Abstract: TH-PO049

CD4+ T Cells Control TH17 Responses in an IL-17 Receptor A-Dependent Manner

Session Information

Category: Glomerular

  • 1001 Glomerular: Basic/Experimental Immunology and Inflammation

Authors

  • Schmidt, Tilman, Universitätsklinikum Hamburg-Eppendorf, Hamburg, Germany
  • Paust, Hans-Joachim, Universitätsklinikum Hamburg-Eppendorf, Hamburg, Germany
  • Krohn, Sonja, Universitätsklinikum Hamburg-Eppendorf, Hamburg, Germany
  • Kapffer, Sonja, Universitätsklinikum Hamburg-Eppendorf, Hamburg, Germany
  • Krebs, Christian F., Universitätsklinikum Hamburg-Eppendorf, Hamburg, Germany
  • Panzer, Ulf, Universitätsklinikum Hamburg-Eppendorf, Hamburg, Germany
Background

The characterization of IL-17A producing CD4+ TH17 cells has substantially improved our understanding of organ-specific autoimmunity including crescentic glomerulonephritis. The biological effects of IL-17A are mediated via the IL-17 receptor A. Recent clinical trials targeting the IL-17 signaling pathway by IL-17RA antibodies, have been remarkable effective for the treatment of some autoimmune disorders (psoriasis) but even led to the exacerbation of colitis in patients with inflammatory bowel diseases. The reason for these controversial results are unknown.

Methods

We generated conventional and conditional IL-17RA deficient mice to analyze the effect of IL-17 signaling in models of inflammatory kidney and gut diseases. Cytokine production was analyzed using multi-color flow cytometry.

Results

Using the TH17 dependent model of crescentic GN (nephrotoxic nephritis), we found that IL-17RA gene-deficiency, as well as IL-17RA antibody treatment, did not ameliorated the clinical course of the GN in terms of glomerular crescent formation, albuminuria, and renal function. Of note, Citrobacter rodentium induced colitis, that triggers a potent TH17 cell response in the gut, was significantly aggravated in IL-17RA-/- mice. Mechanistically, we identified a unique pattern of dysregulated CD4 T cell immunity in these animals. Production of IL-17A, IL-17F and in particular the TH17 associated cytokines IL-22 and GM-CSF were highly upregulated in the inflamed organs accompanied by tissue injury in the absence of IL-17 signaling. Competitive adoptive transfer experiments of wildtype and IL-17RA-/- CD4 T cells into nephritic Rag1-/- mice revealed that TH17 genes were upregulated in cells lacking the IL-17RA. Using IL-17A reporter mice and cell-specific IL-17RA-/- mice we finally demonstrated, that IL-17RA is highly expressed by CD4+ TH17 cells and that this expression is critical for the control of the TH17 response and subsequent tissue injury in crescentic GN and colitis.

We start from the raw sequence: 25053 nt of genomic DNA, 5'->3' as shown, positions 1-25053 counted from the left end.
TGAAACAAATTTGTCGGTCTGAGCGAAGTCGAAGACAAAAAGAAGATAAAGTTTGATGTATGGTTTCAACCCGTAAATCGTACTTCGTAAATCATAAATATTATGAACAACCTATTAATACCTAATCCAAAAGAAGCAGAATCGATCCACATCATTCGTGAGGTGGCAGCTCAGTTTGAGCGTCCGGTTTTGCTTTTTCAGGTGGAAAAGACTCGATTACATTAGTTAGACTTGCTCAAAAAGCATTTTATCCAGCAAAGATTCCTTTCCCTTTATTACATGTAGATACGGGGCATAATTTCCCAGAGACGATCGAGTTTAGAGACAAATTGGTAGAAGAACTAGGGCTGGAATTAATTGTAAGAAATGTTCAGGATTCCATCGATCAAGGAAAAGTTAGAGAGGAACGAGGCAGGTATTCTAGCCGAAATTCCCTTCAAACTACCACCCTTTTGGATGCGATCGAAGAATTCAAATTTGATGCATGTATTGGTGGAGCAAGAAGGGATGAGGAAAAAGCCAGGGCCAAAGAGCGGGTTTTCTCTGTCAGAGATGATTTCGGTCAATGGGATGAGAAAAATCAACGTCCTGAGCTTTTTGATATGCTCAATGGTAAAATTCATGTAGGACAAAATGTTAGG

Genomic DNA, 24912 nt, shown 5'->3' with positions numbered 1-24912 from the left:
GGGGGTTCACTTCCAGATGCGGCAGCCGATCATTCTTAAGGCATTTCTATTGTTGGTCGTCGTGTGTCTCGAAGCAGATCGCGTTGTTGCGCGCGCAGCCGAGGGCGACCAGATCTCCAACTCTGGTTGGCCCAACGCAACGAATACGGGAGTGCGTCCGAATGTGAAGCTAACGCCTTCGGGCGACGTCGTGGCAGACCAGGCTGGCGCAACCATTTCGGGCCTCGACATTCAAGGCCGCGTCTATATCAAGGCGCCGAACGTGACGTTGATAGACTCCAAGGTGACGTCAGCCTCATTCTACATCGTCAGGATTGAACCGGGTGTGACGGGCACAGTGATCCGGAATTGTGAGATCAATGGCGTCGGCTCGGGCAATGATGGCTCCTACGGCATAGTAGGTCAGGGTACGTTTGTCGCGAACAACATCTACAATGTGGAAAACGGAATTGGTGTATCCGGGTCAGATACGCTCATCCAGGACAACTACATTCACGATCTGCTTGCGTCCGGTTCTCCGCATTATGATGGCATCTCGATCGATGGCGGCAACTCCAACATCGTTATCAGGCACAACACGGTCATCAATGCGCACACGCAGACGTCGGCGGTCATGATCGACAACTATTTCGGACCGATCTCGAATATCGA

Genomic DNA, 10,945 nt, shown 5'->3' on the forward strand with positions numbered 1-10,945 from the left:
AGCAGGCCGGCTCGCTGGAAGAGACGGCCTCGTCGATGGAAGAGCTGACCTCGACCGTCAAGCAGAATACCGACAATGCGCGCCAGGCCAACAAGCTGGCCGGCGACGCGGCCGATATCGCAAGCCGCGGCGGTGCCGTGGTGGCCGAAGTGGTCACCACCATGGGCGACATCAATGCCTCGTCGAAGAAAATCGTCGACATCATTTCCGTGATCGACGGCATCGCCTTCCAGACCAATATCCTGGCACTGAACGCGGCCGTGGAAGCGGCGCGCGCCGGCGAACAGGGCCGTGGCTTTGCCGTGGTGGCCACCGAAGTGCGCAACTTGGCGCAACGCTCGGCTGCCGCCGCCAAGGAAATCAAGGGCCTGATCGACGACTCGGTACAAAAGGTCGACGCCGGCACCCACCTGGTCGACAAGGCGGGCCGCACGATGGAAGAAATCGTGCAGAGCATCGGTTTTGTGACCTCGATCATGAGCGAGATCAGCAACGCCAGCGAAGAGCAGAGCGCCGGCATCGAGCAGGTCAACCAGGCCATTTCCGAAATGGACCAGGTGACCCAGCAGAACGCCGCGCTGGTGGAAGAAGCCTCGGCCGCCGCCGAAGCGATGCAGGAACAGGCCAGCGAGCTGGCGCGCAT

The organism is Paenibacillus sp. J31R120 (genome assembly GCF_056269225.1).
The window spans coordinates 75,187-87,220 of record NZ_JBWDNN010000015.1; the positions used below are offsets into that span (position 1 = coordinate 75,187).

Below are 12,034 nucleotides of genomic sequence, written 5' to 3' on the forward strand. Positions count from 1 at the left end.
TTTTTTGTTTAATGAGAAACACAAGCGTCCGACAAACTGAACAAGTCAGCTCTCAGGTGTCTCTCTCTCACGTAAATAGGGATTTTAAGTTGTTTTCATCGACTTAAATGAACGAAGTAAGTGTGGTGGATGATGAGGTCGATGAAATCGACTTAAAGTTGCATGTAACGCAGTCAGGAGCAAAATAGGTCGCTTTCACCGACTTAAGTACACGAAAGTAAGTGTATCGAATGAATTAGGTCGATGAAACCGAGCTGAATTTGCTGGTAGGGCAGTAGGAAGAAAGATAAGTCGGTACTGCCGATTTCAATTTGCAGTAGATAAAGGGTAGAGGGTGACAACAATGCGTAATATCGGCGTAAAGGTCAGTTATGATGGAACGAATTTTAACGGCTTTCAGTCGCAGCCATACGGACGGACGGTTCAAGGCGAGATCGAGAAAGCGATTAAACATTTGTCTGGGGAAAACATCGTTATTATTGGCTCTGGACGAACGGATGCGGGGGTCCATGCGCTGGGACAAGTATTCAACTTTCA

Conclusion

Our findings indicate that IL-17RA expression on CD4 T cells control TH17 immune response and production of IL-22 and GM-CSF via a self-inhibitory loop. This knowledge might help to understand organ specific outcome after anti-IL-17RA antibody treatment in immune-mediated disorders and indicate that IL-17RA blockade might be ineffective for treatment of RPGN or colitis.

Funding

  • Government Support - Non-U.S.